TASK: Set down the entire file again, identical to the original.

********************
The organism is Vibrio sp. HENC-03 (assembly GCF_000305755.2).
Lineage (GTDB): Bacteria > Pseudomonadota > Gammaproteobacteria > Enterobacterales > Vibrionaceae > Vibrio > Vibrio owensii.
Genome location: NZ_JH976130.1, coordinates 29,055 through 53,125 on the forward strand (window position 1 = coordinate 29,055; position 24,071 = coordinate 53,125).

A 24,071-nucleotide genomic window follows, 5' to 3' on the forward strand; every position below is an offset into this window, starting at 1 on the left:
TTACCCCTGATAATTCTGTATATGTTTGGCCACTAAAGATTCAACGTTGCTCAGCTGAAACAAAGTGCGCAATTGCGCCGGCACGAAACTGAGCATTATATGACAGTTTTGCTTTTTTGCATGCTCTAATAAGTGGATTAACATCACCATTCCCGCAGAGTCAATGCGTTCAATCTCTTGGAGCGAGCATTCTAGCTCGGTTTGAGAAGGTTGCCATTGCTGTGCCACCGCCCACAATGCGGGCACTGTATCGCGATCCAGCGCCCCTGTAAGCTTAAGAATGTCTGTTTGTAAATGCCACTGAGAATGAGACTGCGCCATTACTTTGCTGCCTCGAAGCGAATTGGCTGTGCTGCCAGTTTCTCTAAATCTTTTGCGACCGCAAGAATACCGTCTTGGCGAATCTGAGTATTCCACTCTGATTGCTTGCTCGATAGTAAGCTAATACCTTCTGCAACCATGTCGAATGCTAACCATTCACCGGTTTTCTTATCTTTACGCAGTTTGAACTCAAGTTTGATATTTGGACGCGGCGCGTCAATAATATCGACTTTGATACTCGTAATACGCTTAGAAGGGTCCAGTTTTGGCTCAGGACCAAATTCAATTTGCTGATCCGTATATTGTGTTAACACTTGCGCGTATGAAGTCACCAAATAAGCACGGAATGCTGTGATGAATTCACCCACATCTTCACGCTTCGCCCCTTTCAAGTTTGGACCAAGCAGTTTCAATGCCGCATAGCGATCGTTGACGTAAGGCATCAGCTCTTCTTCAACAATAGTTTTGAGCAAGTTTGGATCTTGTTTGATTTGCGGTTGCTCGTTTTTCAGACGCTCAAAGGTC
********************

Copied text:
The organism is Vibrio sp. HENC-03 (assembly GCF_000305755.2).
Lineage (GTDB): Bacteria > Pseudomonadota > Gammaproteobacteria > Enterobacterales > Vibrionaceae > Vibrio > Vibrio owensii.
Genome location: NZ_JH976130.1, coordinates 29,055 through 53,125 on the forward strand (window position 1 = coordinate 29,055; position 24,071 = coordinate 53,125).

A 24,071-nucleotide genomic window follows, 5' to 3' on the forward strand; every position below is an offset into this window, starting at 1 on the left:
TTACCCCTGATAATTCTGTATATGTTTGGCCACTAAAGATTCAACGTTGCTCAGCTGAAACAAAGTGCGCAATTGCGCCGGCACGAAACTGAGCATTATATGACAGTTTTGCTTTTTTGCATGCTCTAATAAGTGGATTAACATCACCATTCCCGCAGAGTCAATGCGTTCAATCTCTTGGAGCGAGCATTCTAGCTCGGTTTGAGAAGGTTGCCATTGCTGTGCCACCGCCCACAATGCGGGCACTGTATCGCGATCCAGCGCCCCTGTAAGCTTAAGAATGTCTGTTTGTAAATGCCACTGAGAATGAGACTGCGCCATTACTTTGCTGCCTCGAAGCGAATTGGCTGTGCTGCCAGTTTCTCTAAATCTTTTGCGACCGCAAGAATACCGTCTTGGCGAATCTGAGTATTCCACTCTGATTGCTTGCTCGATAGTAAGCTAATACCTTCTGCAACCATGTCGAATGCTAACCATTCACCGGTTTTCTTATCTTTACGCAGTTTGAACTCAAGTTTGATATTTGGACGCGGCGCGTCAATAATATCGACTTTGATACTCGTAATACGCTTAGAAGGGTCCAGTTTTGGCTCAGGACCAAATTCAATTTGCTGATCCGTATATTGTGTTAACACTTGCGCGTATGAAGTCACCAAATAAGCACGGAATGCTGTGATGAATTCACCCACATCTTCACGCTTCGCCCCTTTCAAGTTTGGACCAAGCAGTTTCAATGCCGCATAGCGATCGTTGACGTAAGGCATCAGCTCTTCTTCAACAATAGTTTTGAGCAAGTTTGGATCTTGTTTGATTTGCGGTTGCTCGTTTTTCAGACGCTCAAAGGTC